Xiaomi Corp. and the U.S. government have made up and the company has now been taken off the blacklist, it was reported today.
The Chinese electronics giant was accused during the Trump presidency of being “owned or controlled” by the Chinese military and therefore a threat. At the time, many U.S. pundits expressed surprise at the ban, stating that Xiaomi, unlike other banned Chinese tech firms, was not involved in any kind of large-scale infrastructure: Think smartphones and blenders, rather than telecommunications networks.
Xiaomi sued the U.S. government earlier in the year over the blacklisting, a designation that would prevent investment in the company in the U.S. At the time, Xiaomi called the ban unlawful and unconstitutional.
“The Company reiterates that it provides products and services for civilian and commercial use,” a Xiaomi spokesperson told CNET in February. “The Company confirms that it is not owned, controlled or affiliated with the Chinese military, and is not a ‘Communist Chinese Military Company.’”
It seems now the Department of Defense and the company have come to an agreement, with a joint status report filed this week saying both entities “have agreed upon a path forward that would resolve this litigation without the need for contested briefing.”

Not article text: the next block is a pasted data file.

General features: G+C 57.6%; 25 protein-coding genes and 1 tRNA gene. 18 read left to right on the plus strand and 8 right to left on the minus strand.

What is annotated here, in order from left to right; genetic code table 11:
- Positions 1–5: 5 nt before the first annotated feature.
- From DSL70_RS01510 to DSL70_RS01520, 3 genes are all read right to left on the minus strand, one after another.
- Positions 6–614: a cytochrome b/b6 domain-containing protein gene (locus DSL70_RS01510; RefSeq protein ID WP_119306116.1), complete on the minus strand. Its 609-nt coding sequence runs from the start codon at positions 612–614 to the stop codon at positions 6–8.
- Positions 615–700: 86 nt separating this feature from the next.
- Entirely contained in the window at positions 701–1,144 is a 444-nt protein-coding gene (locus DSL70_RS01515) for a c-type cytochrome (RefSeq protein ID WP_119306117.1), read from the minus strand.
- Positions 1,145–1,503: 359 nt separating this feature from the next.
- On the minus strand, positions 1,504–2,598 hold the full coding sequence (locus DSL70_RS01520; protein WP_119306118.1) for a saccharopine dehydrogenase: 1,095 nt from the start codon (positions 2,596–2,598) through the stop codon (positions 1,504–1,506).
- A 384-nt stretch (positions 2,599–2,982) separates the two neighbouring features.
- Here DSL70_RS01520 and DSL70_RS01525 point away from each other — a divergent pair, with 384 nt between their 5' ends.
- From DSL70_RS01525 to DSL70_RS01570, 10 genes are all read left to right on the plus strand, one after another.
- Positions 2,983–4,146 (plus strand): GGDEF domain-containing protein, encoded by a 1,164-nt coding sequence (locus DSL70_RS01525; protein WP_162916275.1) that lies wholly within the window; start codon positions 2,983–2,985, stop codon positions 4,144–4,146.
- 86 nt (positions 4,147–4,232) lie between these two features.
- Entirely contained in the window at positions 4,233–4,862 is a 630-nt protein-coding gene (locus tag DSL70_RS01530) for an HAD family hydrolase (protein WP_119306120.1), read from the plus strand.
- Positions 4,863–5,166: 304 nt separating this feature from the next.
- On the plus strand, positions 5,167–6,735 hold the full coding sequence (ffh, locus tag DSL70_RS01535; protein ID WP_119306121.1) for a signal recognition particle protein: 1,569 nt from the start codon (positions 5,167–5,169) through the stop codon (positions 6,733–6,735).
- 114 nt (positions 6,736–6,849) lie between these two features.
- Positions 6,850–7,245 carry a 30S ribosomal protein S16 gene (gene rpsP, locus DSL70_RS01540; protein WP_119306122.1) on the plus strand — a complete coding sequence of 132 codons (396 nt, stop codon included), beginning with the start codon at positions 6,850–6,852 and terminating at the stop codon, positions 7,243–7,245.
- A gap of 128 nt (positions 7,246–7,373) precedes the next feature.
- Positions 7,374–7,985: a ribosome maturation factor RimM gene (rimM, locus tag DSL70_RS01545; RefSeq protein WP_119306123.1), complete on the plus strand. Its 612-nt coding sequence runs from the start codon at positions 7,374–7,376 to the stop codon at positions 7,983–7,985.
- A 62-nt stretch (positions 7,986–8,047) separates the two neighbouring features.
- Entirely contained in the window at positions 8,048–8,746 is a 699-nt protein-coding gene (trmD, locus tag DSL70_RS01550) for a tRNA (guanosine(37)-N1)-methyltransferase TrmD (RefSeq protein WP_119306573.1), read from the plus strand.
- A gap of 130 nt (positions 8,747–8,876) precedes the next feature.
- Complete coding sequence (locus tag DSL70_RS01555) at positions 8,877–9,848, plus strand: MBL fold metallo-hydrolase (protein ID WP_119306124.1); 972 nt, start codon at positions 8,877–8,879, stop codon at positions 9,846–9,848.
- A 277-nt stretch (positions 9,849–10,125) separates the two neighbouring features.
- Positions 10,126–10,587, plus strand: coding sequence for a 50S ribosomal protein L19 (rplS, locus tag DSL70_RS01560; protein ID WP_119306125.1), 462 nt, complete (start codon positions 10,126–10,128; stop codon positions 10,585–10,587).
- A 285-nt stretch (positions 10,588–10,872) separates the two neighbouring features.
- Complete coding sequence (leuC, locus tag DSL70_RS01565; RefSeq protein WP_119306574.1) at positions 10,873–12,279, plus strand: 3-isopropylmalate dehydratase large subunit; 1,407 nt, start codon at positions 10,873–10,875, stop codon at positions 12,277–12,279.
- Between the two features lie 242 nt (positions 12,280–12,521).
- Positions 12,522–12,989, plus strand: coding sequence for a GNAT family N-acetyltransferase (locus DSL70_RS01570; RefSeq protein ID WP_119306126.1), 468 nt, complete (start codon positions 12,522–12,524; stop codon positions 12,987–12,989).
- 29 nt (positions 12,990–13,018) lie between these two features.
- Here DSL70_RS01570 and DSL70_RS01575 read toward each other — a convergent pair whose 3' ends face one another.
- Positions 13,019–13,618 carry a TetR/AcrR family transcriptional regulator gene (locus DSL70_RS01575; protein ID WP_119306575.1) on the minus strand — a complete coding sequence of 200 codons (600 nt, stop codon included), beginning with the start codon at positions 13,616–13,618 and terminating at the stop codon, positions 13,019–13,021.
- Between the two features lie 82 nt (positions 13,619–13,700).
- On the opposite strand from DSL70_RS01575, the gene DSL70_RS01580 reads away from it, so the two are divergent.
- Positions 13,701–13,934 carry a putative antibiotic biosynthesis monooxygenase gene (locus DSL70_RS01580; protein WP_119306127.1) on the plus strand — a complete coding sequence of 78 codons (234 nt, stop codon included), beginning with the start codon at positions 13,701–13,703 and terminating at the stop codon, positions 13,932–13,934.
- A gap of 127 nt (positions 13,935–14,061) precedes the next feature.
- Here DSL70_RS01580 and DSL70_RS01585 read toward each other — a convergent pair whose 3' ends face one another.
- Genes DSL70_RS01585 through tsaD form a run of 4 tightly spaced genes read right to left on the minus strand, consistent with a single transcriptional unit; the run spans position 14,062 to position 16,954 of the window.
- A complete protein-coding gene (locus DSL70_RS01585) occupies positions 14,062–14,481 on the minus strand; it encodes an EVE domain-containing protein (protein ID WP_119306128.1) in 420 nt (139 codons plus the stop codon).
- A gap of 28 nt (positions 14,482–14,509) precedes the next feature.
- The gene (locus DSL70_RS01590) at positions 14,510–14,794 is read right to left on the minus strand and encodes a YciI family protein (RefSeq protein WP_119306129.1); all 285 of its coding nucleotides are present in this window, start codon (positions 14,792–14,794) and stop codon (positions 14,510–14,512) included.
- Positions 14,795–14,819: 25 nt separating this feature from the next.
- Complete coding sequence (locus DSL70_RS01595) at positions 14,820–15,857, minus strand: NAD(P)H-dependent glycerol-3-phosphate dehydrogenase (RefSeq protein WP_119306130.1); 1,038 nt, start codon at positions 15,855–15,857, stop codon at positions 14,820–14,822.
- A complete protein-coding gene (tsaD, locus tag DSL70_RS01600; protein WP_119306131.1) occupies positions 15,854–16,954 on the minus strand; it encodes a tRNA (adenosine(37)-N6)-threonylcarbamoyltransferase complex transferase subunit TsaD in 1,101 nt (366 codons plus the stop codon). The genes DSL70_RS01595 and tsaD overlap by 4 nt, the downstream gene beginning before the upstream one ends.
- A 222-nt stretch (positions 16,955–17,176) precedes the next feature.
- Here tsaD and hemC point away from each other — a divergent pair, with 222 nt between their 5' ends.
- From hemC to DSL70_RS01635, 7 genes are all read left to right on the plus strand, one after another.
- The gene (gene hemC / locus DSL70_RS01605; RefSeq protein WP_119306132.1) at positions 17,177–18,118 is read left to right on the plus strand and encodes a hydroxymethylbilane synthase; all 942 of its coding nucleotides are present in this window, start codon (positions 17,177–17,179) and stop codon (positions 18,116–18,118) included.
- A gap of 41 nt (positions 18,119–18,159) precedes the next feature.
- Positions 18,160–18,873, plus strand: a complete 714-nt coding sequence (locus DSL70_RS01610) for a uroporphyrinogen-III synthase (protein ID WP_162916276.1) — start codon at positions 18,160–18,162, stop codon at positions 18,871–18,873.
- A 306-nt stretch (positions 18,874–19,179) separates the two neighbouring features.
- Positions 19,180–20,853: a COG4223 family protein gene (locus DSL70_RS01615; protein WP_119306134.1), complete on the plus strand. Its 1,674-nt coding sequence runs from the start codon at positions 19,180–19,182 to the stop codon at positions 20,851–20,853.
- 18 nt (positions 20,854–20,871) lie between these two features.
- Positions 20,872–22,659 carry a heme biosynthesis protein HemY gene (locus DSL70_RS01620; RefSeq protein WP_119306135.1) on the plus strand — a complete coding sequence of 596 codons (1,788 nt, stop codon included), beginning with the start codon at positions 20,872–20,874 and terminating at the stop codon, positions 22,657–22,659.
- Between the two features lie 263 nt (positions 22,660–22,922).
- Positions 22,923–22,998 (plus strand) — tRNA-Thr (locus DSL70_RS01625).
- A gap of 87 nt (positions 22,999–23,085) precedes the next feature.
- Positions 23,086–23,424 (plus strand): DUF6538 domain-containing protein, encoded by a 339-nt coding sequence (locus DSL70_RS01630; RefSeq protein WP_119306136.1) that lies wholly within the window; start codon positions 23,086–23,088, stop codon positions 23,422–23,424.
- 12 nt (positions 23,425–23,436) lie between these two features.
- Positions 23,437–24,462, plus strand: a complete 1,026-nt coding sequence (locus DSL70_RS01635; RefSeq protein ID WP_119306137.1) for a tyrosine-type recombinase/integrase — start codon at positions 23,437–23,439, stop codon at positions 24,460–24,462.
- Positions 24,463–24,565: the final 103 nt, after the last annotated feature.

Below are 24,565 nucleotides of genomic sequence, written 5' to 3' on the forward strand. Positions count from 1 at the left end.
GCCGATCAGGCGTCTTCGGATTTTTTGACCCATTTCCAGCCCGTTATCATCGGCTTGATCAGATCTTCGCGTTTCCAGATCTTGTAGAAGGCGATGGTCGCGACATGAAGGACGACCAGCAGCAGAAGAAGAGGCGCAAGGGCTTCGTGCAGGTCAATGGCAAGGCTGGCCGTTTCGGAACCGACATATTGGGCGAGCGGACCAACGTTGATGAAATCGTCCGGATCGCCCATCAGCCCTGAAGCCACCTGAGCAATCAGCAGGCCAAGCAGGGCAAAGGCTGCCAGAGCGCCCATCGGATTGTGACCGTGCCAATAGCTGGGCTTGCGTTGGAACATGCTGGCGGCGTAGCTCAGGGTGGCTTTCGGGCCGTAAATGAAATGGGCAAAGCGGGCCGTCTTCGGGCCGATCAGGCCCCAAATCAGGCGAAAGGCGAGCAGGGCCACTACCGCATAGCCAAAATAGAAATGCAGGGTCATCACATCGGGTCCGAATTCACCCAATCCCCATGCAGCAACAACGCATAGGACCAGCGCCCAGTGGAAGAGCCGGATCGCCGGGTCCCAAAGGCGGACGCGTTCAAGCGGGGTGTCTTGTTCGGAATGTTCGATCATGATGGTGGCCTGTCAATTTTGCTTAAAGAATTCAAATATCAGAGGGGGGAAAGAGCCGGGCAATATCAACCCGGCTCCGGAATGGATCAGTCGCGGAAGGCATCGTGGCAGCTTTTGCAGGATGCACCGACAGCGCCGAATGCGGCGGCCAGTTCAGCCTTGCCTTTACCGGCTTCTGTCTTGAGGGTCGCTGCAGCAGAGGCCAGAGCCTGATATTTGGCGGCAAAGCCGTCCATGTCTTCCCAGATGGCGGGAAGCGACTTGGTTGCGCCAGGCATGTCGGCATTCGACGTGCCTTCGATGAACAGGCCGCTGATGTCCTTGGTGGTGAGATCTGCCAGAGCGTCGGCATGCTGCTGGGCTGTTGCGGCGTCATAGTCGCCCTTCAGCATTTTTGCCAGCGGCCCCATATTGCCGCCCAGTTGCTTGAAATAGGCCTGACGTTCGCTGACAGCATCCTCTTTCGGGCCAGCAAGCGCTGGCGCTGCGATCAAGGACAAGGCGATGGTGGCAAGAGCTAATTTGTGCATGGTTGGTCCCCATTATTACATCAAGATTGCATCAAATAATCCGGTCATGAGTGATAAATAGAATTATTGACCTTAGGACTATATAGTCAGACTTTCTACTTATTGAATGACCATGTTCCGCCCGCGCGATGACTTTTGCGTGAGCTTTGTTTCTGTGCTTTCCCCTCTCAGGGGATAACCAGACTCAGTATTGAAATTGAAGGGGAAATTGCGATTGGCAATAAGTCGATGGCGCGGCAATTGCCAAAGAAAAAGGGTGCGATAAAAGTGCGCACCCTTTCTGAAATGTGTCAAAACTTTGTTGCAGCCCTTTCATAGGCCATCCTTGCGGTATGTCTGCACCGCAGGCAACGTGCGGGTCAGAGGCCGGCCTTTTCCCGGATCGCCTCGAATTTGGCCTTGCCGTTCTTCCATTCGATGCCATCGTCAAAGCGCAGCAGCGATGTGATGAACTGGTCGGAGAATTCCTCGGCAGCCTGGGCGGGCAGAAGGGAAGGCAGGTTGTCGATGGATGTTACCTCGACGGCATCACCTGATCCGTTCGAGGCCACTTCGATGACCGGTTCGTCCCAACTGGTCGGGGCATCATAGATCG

Xiaomi has been tight-lipped on the matter, as has the DOD. Emily Horne, a spokesperson for the White House National Security Council, issued a statement to the media, saying, “The Biden Administration is deeply concerned about potential U.S. investments in companies linked the Chinese military and fully committed to keeping up pressure on such companies.”
Back in March, a federal judge put a block on the blacklisting, stating that the process which led to it was “deeply flawed.” The Biden administration will not challenge this, with Horne saying, “The Trump administration failed to develop a legally sufficient basis for imposing restrictions on the company and compelled this action.”
The DOD and Xiaomi are reportedly currently in negotiations and will file a separate joint proposal sometime before May 20.
Photo: John Russel/Flickr
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